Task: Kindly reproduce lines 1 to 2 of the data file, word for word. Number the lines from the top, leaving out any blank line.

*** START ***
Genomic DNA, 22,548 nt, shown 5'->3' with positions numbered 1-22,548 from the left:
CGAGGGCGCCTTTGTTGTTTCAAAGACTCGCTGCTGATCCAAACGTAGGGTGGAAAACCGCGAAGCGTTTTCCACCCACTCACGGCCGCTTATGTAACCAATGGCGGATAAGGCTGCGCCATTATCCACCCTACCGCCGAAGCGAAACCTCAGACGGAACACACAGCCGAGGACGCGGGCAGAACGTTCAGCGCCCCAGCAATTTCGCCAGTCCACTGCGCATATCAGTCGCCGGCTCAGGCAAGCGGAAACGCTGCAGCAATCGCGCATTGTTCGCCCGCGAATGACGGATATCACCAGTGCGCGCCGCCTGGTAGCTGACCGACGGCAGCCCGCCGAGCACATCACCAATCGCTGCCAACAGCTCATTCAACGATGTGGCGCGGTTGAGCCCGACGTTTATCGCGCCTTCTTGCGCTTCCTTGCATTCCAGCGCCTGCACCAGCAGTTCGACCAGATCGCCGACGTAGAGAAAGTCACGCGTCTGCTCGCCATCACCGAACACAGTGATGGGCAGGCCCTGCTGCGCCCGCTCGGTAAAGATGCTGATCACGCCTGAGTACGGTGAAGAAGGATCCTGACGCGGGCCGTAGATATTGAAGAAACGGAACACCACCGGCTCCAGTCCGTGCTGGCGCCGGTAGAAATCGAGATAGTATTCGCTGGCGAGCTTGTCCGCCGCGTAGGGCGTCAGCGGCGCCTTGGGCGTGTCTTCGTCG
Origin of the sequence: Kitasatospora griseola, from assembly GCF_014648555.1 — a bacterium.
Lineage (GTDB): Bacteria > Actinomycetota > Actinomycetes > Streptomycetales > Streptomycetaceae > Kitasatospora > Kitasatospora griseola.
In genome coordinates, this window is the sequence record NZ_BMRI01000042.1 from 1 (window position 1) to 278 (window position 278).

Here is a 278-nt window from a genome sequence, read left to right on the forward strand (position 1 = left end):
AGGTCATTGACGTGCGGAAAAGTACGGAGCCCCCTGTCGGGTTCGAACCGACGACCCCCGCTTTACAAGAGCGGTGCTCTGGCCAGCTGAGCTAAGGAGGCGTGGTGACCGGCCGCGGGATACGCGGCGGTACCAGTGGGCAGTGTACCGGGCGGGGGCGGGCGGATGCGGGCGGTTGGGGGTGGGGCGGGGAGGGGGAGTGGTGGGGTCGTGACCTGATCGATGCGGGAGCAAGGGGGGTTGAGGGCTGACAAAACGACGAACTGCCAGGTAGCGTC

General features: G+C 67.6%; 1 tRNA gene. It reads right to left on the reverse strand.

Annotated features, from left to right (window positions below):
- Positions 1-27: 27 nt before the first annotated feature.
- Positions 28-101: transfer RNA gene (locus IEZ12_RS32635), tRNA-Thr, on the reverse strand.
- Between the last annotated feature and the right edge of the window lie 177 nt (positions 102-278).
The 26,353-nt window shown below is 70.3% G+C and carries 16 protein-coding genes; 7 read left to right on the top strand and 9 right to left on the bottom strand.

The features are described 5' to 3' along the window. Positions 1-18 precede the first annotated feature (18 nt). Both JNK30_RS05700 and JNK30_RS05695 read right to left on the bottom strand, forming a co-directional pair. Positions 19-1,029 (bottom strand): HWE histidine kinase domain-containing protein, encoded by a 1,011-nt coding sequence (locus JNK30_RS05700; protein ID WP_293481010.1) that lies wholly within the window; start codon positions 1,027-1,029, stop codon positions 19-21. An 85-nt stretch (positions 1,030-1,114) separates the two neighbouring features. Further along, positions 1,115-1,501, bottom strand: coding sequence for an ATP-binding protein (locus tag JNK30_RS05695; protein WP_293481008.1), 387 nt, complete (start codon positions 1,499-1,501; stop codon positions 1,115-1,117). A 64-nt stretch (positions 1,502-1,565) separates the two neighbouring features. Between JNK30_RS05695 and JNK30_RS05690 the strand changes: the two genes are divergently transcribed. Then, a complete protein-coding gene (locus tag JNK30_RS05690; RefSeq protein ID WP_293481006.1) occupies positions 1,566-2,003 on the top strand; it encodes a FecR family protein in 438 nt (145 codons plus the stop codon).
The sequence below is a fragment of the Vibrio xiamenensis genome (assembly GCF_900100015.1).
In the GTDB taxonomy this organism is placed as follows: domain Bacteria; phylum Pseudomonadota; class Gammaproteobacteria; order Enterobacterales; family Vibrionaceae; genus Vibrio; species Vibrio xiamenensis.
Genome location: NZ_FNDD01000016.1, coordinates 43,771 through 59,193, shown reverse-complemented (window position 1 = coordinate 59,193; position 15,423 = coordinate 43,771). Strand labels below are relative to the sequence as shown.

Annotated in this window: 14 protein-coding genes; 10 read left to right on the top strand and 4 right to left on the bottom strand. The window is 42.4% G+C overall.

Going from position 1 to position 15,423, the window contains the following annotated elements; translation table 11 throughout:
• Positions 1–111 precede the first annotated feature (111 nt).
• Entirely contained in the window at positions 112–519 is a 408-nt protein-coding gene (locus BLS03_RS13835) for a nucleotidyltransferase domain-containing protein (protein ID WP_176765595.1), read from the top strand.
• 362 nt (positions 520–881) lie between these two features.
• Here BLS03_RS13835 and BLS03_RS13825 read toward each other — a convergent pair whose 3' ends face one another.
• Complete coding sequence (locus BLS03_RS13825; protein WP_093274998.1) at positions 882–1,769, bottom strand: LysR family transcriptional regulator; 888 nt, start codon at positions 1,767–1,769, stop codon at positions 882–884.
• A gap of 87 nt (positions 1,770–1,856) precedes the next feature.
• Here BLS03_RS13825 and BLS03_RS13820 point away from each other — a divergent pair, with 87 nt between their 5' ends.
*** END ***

Genomic DNA, 22,548 nt, shown 5'->3' with positions numbered 1-22,548 from the left:
CGAGGGCGCCTTTGTTGTTTCAAAGACTCGCTGCTGATCCAAACGTAGGGTGGAAAACCGCGAAGCGTTTTCCACCCACTCACGGCCGCTTATGTAACCAATGGCGGATAAGGCTGCGCCATTATCCACCCTACCGCCGAAGCGAAACCTCAGACGGAACACACAGCCGAGGACGCGGGCAGAACGTTCAGCGCCCCAGCAATTTCGCCAGTCCACTGCGCATATCAGTCGCCGGCTCAGGCAAGCGGAAACGCTGCAGCAATCGCGCATTGTTCGCCCGCGAATGACGGATATCACCAGTGCGCGCCGCCTGGTAGCTGACCGACGGCAGCCCGCCGAGCACATCACCAATCGCTGCCAACAGCTCATTCAACGATGTGGCGCGGTTGAGCCCGACGTTTATCGCGCCTTCTTGCGCTTCCTTGCATTCCAGCGCCTGCACCAGCAGTTCGACCAGATCGCCGACGTAGAGAAAGTCACGCGTCTGCTCGCCATCACCGAACACAGTGATGGGCAGGCCCTGCTGCGCCCGCTCGGTAAAGATGCTGATCACGCCTGAGTACGGTGAAGAAGGATCCTGACGCGGGCCGTAGATATTGAAGAAACGGAACACCACCGGCTCCAGTCCGTGCTGGCGCCGGTAGAAATCGAGATAGTATTCGCTGGCGAGCTTGTCCGCCGCGTAGGGCGTCAGCGGCGCCTTGGGCGTGTCTTCGTCG